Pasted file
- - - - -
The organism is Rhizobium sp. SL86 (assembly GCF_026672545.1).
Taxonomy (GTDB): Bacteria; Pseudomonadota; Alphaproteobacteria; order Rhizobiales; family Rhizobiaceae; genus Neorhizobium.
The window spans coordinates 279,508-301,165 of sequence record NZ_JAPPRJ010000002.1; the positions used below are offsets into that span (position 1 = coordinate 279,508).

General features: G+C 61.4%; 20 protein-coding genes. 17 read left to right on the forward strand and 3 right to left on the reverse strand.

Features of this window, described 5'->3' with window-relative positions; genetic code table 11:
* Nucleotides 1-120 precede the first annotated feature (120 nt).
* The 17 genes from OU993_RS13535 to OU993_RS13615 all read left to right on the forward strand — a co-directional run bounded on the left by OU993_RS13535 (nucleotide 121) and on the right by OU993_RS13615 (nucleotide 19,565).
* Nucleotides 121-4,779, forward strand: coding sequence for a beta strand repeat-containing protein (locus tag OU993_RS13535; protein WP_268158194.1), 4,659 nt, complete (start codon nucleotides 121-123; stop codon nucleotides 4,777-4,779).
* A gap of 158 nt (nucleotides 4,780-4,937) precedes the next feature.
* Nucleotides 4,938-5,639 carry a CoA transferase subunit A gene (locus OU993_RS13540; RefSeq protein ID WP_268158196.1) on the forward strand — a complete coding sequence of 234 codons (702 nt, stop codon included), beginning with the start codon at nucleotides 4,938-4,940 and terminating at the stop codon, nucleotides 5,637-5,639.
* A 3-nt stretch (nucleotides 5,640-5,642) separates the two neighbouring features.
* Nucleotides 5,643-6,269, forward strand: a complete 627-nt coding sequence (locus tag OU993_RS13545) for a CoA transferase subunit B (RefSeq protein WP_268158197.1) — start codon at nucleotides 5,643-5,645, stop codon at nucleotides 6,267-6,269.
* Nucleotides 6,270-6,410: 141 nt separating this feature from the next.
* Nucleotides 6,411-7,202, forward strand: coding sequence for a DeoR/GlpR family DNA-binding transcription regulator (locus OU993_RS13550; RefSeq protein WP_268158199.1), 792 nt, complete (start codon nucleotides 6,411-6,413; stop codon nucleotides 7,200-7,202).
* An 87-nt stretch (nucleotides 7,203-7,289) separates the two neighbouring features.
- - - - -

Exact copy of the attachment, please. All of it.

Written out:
The organism is Rhizobium sp. SL86 (assembly GCF_026672545.1).
Taxonomy (GTDB): Bacteria; Pseudomonadota; Alphaproteobacteria; order Rhizobiales; family Rhizobiaceae; genus Neorhizobium.
The window spans coordinates 279,508-301,165 of sequence record NZ_JAPPRJ010000002.1; the positions used below are offsets into that span (position 1 = coordinate 279,508).

General features: G+C 61.4%; 20 protein-coding genes. 17 read left to right on the forward strand and 3 right to left on the reverse strand.

Features of this window, described 5'->3' with window-relative positions; genetic code table 11:
* Nucleotides 1-120 precede the first annotated feature (120 nt).
* The 17 genes from OU993_RS13535 to OU993_RS13615 all read left to right on the forward strand — a co-directional run bounded on the left by OU993_RS13535 (nucleotide 121) and on the right by OU993_RS13615 (nucleotide 19,565).
* Nucleotides 121-4,779, forward strand: coding sequence for a beta strand repeat-containing protein (locus tag OU993_RS13535; protein WP_268158194.1), 4,659 nt, complete (start codon nucleotides 121-123; stop codon nucleotides 4,777-4,779).
* A gap of 158 nt (nucleotides 4,780-4,937) precedes the next feature.
* Nucleotides 4,938-5,639 carry a CoA transferase subunit A gene (locus OU993_RS13540; RefSeq protein ID WP_268158196.1) on the forward strand — a complete coding sequence of 234 codons (702 nt, stop codon included), beginning with the start codon at nucleotides 4,938-4,940 and terminating at the stop codon, nucleotides 5,637-5,639.
* A 3-nt stretch (nucleotides 5,640-5,642) separates the two neighbouring features.
* Nucleotides 5,643-6,269, forward strand: a complete 627-nt coding sequence (locus tag OU993_RS13545) for a CoA transferase subunit B (RefSeq protein WP_268158197.1) — start codon at nucleotides 5,643-5,645, stop codon at nucleotides 6,267-6,269.
* Nucleotides 6,270-6,410: 141 nt separating this feature from the next.
* Nucleotides 6,411-7,202, forward strand: coding sequence for a DeoR/GlpR family DNA-binding transcription regulator (locus OU993_RS13550; RefSeq protein WP_268158199.1), 792 nt, complete (start codon nucleotides 6,411-6,413; stop codon nucleotides 7,200-7,202).
* An 87-nt stretch (nucleotides 7,203-7,289) separates the two neighbouring features.